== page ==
The business risk-assessment tool is well suited to the dynamic environment in which libraries now find themselves. In academic libraries, changing research trends alter the demand for and value of collection items. Materials deemed ephemeral and of low research value four decades ago are now heavily researched, and so the work of making those resources readily available has increased, as have the risks to those collections. Other collection items, once in great demand, now languish in storage areas, and libraries must provide optimal preservation conditions for their long slumber, waiting until new generations pose new questions and seek these old resources. The technology can also change demand for collection items. Special collections, for example, were long left in cataloging and processing backlogs. It was not worth the investment to process and preserve unique, but not often precious, special collections items, since they would always have a limited use by a limited number of people. It was thought better to catalog monographs and serials, which existed in multiple copies, had high use, and could be readily cataloged through shared databases. Digital dissemination has changed the way we value special collections. Nowadays, unpublished materials and visual resources are being preserved, cataloged, and scanned for digital access at many libraries and archives.
A similar changing demand in college and public libraries influences the controls that must be in place to ensure continued availability of their resources. Twenty years ago, public libraries did not have to worry much about videotapes and audio book tapes; however, that is far from the case today. How could a public library have anticipated and planned for meeting the growing demand for these resources? Annual reviews of the change in demand for and use of collection items, based on the baseline risk assessment that allows an institution to track trends, provide an excellent basis for identifying emerging needs and developing budgets. When something new appears in a library, be it a videotape or a computer file, it is initially acquired as an “add-on.” Within five years or less, however, those new things become part of everyday business, and the funds to support them must come from within the library through budget reallocations. Every add-on in a budget inevitably results in a corresponding take-off. The regular assessment of heritage assets provides quick and quantifiable indicators of the change in value of a library’s assets over time.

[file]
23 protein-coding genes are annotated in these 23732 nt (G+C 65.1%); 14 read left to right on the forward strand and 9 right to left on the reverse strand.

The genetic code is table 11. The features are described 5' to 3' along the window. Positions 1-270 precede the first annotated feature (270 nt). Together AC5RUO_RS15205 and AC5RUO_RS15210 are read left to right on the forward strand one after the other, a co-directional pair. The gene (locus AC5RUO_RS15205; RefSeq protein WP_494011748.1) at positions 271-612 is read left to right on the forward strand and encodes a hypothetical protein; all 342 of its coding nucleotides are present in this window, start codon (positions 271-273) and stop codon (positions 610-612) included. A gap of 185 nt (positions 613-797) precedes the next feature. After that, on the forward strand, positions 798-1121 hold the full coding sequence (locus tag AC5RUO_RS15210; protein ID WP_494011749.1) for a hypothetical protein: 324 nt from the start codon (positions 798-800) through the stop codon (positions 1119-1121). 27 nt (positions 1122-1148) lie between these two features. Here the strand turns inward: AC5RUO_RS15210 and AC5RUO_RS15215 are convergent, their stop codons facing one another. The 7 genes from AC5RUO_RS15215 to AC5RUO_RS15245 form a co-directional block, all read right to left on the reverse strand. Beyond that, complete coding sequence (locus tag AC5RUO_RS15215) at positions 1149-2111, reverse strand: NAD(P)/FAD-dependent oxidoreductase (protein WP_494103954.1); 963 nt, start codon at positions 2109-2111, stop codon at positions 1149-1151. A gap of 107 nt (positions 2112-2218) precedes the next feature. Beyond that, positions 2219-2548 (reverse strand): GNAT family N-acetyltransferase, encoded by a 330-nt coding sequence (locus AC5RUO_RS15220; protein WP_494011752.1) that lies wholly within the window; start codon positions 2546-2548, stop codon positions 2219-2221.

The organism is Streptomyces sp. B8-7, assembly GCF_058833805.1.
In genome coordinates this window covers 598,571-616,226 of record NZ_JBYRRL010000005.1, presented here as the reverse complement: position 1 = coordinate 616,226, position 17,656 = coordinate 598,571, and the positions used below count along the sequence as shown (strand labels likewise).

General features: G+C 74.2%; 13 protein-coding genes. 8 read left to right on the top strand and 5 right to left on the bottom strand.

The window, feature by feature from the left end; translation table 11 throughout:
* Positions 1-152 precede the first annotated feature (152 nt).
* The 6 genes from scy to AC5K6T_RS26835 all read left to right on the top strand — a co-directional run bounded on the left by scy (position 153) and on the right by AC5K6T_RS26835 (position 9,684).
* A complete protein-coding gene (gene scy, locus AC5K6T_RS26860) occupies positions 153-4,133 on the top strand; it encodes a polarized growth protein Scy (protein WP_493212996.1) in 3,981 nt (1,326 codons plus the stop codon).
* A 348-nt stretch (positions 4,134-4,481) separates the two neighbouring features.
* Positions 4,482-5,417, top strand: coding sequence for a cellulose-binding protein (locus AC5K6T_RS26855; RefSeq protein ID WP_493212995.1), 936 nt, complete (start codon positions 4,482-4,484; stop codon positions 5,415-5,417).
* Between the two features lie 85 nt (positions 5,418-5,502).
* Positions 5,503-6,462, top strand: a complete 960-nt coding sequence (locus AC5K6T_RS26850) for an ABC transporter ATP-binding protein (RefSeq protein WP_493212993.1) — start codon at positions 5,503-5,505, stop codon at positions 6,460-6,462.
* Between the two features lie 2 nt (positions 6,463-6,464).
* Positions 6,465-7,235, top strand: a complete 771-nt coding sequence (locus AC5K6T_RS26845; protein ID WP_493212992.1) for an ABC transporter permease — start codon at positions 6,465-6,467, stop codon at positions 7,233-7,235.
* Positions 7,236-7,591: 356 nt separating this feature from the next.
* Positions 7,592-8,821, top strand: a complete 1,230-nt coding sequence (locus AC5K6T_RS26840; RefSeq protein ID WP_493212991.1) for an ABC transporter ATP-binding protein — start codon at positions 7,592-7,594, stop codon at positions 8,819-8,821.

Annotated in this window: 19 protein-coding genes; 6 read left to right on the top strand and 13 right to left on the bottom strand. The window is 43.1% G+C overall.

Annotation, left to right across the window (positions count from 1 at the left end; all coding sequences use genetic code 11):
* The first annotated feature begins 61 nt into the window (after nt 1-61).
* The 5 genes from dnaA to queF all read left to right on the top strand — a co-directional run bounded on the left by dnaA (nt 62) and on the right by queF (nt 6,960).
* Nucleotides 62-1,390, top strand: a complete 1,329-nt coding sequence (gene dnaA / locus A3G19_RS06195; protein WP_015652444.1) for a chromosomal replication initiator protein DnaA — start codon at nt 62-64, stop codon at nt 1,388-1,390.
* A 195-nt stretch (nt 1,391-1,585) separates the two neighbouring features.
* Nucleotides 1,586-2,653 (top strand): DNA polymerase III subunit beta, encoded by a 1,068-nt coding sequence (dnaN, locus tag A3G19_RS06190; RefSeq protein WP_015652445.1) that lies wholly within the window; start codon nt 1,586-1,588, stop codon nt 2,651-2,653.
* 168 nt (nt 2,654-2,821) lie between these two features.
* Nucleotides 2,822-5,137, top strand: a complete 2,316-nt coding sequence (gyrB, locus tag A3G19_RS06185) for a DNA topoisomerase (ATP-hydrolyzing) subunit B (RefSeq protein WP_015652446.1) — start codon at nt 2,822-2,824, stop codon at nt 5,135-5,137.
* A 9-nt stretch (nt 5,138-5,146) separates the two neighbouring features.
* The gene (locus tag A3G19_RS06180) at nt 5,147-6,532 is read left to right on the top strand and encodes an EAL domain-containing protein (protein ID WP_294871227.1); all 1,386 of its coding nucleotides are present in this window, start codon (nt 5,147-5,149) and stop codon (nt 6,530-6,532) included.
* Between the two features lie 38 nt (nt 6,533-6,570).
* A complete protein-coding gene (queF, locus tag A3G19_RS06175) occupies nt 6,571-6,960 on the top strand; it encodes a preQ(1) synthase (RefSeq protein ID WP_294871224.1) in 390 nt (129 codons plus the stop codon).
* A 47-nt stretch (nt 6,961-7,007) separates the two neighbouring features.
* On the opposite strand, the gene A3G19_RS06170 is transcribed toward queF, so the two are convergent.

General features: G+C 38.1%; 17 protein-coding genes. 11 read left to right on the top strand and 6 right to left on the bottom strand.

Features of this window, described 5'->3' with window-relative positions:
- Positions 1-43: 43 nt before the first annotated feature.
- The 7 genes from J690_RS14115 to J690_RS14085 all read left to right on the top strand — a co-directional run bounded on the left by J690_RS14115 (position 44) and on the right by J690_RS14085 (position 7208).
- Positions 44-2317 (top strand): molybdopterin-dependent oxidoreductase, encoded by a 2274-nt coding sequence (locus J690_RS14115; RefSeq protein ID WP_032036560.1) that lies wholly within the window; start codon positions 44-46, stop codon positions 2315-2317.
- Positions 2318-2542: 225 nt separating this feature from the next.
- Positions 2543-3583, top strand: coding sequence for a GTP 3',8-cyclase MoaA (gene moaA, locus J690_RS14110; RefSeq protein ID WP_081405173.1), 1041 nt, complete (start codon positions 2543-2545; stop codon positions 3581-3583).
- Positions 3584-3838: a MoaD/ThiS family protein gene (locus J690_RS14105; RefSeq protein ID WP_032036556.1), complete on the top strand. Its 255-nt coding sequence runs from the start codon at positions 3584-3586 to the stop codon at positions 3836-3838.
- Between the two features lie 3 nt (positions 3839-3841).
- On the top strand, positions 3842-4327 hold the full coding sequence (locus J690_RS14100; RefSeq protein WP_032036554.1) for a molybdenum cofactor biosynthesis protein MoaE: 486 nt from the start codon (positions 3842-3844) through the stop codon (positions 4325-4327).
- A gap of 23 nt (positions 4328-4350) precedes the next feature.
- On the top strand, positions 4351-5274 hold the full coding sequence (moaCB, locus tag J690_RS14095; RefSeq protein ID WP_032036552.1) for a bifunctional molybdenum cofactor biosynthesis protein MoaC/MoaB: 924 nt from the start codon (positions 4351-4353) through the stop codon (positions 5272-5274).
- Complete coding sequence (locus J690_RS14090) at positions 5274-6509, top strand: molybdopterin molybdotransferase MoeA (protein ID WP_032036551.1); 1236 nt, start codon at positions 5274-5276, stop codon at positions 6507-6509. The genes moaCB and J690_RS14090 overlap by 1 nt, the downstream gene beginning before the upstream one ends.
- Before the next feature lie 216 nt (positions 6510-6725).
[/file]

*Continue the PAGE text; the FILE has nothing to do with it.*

Taking Preventive Action
For libraries that are committed to retain collections long-term, materials that are no longer in demand are still assets that require protection. Preservation is the single most important investment that the library can make in its assets, and proper storage conditions can be the most effective preventive measure possible. The most vulnerable point in the life cycle of heritage assets is the moment when they arrive in the library. At that time, they have neither a bibliographical nor, perhaps, an accession record. After an item has received an identifying record, the greatest risk to fitness for use comes from the inherent instabilities of the physical recording medium and, when it is in use, from improper handling. Much work has been done in the past decade to determine the proper storage conditions for a variety of media. The removal of low-use paper-based items, film, and magnetic tape to off-site facilities built for preservation promises to be a boon to future generations of users.
Digital assets aside, preservation awareness and training are often the most cost-effective controls over heritage assets. Many preventive preservation measures do not require money, but rather staff training and small but important modifications in the behavior of both staff and patrons. Libraries are workplaces characterized by high levels of trust and professional pride. Requiring that staff check out books, even if they need them for only one day, or enforcing a similar policy for faculty members, may strike some as a subtle accusation. Nevertheless, the good stewardship of heritage assets is a responsibility of every member of the research community or general public that supports and uses a library. Library cultures are characterized by high levels of trust because American society places heritage assets in the public trust. Making members of the community aware of the risks to these assets and educating them about how they can help protect them does not lessen, but rather increases the chance that these assets will be accessible well into the future.